I’m Drunk, But I’ll Get Over That Soon. You’re a Fool and You’ll Never Get Over That

John Bent? Navy Sailor? Drunken Fellow? Winston Churchill? Anonymous?

Dear Quote Investigator: The state of inebriation is temporary, but the state of stupidity is durable. A clever dialog hinges on this fundamental difference:

“You are drunk.”
“Yes, and you are a fool. But I will be sober in the morning, and you will remain a fool.”

Would you please explore the provenance of this thrust and parry?

Quote Investigator: This comical interaction is a member of a family of anecdotes which famously includes a story about Winston Churchill’s jousting with an antagonist. A separate QI article centered on the Churchill anecdote and tales from the U.K Parliament can be read by following this link.

This article will center on the earliest matches located by QI. In 1863 the “Urbana Union” newspaper of Urbana, Ohio published the following short item. Boldface added to excerpts by QI: 1

The drunken fellow’s reply to the reprimand of a temperance lecture, delivered in some of the stupid forms of that order of men is worth remembering. “I’m drunk-but-I’ll get over that pretty soon; but you’re a fool-and you’ll never get over that.”

Below are additional selected citations in chronological order.

In 1878 a book of “Reminiscences of the Bench and Bar of Missouri” included a chapter about John Bent who had been a representative in the Missouri State Legislature. The chapter included a version of the anecdote: 2

When called upon to testify, he felt very drowsy, and a young attorney who undertook the cross-examination, without knowing Mr. Bent, interrogated him as follows:

“What is your name, witness?”
“My name is Bent.”
“Your first name, if you please?”
“John Bent.”
“You are drunk, are you not?”
“A little under the influence of wine. I will soon get over it, however; but you will never get over being a d—d fool.”

The judge fined Mr. Bent $5 for using profane language in court; but the young attorney paid more dearly for his impertinence, for he never got over the name of “Bent’s d—d fool.” It stuck to him through life.

Also, in 1878 the “Hampshire Telegraph” of Portsmouth, England printed a version of the joke featuring a sailor: 3

A story is being told of a certain naval officer, not remarkable for his abundance of brains, which, if true; does not speak highly for the discipline onboard that particular ship. “You’re drunk, Sir!” he is reported to have said to an intoxicated blue jacket fresh from unlimited absence without leave. “I know I’m drunk,” returned the tar; “but I shall get over that. As for you,” he sent on, looking at his commanding officer’s cranium pityingly, “you’re a d—d fool; and you’ll never get over that!”

In 1880 “The Times” of Philadelphia, Pennsylvania printed a version of the tale about an encounter with a sleeping drunk person: 4

They stopped and looked and commented upon his being drunk or asleep. Finally one said: “O come along, can’t you see the fellow’s drunk?” Up came the head of the drowsy individual, and his eyes half unclosed, leered at the man who had just spoken as he answered with a big oath: “Yes, I’m-er-drunk, bat I can-er-get over that. You’re a d—d (hic) fool, and you’ll never (hic) get over that.”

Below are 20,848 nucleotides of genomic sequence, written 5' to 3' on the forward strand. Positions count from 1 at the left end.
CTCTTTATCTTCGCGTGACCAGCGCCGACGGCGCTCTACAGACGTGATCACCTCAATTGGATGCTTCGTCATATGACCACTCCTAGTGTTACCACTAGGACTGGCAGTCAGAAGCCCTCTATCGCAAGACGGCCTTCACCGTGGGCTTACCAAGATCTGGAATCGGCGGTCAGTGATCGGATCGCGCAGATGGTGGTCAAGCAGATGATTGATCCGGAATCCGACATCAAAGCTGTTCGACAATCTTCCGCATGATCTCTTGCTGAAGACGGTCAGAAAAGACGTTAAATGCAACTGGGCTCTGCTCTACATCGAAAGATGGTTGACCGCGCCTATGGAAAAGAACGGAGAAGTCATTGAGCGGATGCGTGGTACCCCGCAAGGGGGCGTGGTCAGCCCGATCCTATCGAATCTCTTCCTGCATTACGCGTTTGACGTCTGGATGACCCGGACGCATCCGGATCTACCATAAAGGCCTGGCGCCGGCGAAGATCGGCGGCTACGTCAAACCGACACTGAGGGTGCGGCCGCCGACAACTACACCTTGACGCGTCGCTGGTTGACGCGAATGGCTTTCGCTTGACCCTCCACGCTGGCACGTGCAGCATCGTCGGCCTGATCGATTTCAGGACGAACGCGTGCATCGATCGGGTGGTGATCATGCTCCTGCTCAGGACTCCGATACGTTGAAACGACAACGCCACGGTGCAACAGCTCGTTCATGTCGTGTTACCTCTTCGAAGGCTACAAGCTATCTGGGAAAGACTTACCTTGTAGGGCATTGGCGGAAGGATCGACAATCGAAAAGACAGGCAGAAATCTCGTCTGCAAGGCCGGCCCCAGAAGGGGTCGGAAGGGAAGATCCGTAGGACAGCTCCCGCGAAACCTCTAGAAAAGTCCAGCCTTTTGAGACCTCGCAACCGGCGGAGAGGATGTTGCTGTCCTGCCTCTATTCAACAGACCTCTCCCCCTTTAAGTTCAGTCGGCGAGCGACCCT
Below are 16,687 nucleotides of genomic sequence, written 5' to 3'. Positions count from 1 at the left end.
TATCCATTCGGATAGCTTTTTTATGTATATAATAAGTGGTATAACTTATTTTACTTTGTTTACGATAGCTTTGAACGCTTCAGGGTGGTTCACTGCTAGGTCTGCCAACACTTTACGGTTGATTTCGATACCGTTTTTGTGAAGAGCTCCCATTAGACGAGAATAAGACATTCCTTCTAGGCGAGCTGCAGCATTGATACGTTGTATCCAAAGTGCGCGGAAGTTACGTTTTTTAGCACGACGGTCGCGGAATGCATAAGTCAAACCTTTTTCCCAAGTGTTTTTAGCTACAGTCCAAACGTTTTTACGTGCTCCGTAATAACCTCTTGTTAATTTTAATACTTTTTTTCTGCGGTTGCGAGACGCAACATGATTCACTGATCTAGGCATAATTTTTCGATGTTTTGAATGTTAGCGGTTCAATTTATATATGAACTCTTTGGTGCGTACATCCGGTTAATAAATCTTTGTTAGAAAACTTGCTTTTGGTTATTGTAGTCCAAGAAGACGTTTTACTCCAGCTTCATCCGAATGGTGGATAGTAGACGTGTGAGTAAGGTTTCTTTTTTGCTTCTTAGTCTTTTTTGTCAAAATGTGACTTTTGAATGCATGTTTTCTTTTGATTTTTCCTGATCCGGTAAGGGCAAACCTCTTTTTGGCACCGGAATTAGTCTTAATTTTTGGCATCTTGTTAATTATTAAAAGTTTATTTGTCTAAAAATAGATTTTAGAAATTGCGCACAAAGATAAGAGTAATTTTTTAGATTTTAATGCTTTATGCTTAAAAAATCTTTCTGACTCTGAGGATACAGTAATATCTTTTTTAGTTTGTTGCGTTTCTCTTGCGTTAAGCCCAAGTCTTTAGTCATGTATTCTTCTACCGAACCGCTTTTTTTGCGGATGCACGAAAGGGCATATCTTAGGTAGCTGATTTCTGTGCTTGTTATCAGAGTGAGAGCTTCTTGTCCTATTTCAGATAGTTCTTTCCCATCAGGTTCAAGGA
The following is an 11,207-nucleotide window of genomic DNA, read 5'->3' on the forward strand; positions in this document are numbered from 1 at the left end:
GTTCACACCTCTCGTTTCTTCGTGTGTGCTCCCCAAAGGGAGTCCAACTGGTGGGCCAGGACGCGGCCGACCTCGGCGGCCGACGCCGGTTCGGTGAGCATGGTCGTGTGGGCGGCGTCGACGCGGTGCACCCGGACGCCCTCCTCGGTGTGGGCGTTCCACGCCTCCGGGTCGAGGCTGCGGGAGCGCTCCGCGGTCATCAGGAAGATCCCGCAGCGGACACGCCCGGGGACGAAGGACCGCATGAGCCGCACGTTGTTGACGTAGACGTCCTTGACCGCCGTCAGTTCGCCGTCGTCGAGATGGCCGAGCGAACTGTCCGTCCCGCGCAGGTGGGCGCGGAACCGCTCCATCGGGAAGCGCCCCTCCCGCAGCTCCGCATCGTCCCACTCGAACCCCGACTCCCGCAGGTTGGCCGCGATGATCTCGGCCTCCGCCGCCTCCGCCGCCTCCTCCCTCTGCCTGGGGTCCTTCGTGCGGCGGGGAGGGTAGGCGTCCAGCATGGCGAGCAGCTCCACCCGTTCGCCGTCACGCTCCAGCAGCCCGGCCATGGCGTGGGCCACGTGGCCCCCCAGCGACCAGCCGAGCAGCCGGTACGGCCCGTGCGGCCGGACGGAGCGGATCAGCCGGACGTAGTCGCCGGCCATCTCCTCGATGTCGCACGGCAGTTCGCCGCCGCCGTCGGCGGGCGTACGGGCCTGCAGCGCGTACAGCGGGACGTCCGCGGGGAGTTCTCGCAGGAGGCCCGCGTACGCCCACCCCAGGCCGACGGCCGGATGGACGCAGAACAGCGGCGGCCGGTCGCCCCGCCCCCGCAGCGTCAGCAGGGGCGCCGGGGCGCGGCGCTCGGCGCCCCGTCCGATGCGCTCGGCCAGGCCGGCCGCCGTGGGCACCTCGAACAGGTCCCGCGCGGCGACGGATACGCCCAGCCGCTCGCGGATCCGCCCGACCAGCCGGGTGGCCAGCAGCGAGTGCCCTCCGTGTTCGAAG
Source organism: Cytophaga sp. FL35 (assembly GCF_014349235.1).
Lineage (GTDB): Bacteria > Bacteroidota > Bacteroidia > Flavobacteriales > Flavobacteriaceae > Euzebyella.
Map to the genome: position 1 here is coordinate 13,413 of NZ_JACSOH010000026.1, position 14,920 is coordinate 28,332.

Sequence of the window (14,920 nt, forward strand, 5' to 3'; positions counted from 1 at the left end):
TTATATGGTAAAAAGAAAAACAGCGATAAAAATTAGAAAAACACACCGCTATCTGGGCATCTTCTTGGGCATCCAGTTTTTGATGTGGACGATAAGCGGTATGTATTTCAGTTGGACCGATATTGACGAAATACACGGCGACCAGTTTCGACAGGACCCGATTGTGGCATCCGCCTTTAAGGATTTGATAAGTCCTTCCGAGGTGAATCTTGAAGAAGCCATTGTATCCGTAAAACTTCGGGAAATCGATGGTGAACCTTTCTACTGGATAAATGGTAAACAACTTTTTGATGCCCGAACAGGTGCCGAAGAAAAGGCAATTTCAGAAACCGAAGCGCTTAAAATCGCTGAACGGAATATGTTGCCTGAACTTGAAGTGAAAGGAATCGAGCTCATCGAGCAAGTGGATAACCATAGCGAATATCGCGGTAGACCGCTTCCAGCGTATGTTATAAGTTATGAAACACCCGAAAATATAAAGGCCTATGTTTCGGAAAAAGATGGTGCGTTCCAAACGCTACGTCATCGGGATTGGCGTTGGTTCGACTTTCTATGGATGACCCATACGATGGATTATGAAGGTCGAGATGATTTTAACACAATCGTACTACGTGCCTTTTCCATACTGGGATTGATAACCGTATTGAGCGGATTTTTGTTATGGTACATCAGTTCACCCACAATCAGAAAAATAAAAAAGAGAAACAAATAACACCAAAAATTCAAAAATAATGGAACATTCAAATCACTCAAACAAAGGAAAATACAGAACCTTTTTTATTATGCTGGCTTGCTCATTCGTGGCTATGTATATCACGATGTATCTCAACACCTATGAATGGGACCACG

In 1882 a newspaper Milwaukee, Wisconsin published an instance of the tale in which the barb was aimed at a member of the U.K. Parliament: 5

A Conservative member of the House of Commons, who talks much on foreign affairs, but not wisely, was passing last week through palace yard, when a man ran against him. “Do you know, sir, who I am?” said the member, “I am Mr. —–, M.P.” “What?” irreverently answered the man, “are you Mr. —–, the greatest fool in the House of Commons?” “You are drunk,” exclaimed the M.P. “Even if I am,” replied the man, “I have the advantage over you – I shall be sober to-morrow, whereas you will remain the fool you are to-day.”

In conclusion, this joke template has been applied to several different stock characters and individuals over the years. The two participants in first instance located by QI were both anonymous. QI believes many of the anecdotes are fictional.

Image Notes: Public domain illustrations of four wine goblets.

(Many thanks to top quotation and slang researcher Jonathon Green who tweeted a valuable 1880 citation for this joke. This caused QI to revive a branch of research that began when QI examined the Churchill anecdote several years ago. Thus, QI formulated this current question and published this exploration. Thanks also to Ben Zimmer for a helpful notification.)


  1. 1863 July 1, Urbana Union, (Filler item), Quote Page 4, Column 1, Urbana, Ohio. (Newspapers_com)
  2. 1878, Reminiscences of the Bench and Bar of Missouri by W. V. N. Bay (William Van Ness Bay, Late Judge of the Supreme Court of Missouri), Chapter: John Bent, Start Page 248, Quote Page 249, F. H. Thomas and Company, St. Louis, Missouri. (Google Books Full View) link
  3. 1878 June 22, Hampshire Telegraph & Sussex Chronicle, Service Gossip, Quote Page 3, Column 5, Portsmouth, England. (Newspapers_com)
  4. 1880 September 8, The Times, Pleasant Paragraphs, Quote Page 3, Column 1, Philadelphia, Pennsylvania. (Newspapers_com)
  5. 1882 August 05, The Daily Republican-Sentinel, His Advantage, Page 5, Column 2, Milwaukee, Wisconsin. (19th Century U.S. Newspapers Gale)